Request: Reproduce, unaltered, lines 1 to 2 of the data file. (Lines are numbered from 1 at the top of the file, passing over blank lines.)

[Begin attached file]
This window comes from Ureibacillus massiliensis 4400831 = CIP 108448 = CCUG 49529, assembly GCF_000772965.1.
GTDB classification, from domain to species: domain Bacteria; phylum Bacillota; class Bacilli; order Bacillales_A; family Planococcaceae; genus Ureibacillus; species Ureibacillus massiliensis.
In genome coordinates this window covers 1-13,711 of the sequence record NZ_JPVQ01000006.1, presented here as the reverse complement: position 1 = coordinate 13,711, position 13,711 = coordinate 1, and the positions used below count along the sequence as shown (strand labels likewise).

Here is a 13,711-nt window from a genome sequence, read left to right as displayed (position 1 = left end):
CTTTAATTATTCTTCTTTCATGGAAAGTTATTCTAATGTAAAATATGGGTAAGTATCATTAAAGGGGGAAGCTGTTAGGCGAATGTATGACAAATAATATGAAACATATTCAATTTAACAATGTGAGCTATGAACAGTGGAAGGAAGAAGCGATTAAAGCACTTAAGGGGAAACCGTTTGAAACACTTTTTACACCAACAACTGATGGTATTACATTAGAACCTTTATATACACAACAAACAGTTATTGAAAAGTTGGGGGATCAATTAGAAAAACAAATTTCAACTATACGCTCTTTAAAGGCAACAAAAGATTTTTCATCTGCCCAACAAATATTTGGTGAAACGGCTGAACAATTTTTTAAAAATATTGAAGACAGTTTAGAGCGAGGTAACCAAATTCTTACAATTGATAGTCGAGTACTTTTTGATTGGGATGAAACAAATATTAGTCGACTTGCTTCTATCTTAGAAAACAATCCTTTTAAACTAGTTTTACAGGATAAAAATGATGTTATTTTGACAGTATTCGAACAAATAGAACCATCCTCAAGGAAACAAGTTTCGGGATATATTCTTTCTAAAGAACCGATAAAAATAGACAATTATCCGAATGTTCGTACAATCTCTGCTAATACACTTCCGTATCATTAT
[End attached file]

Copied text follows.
This window comes from Ureibacillus massiliensis 4400831 = CIP 108448 = CCUG 49529, assembly GCF_000772965.1.
GTDB classification, from domain to species: domain Bacteria; phylum Bacillota; class Bacilli; order Bacillales_A; family Planococcaceae; genus Ureibacillus; species Ureibacillus massiliensis.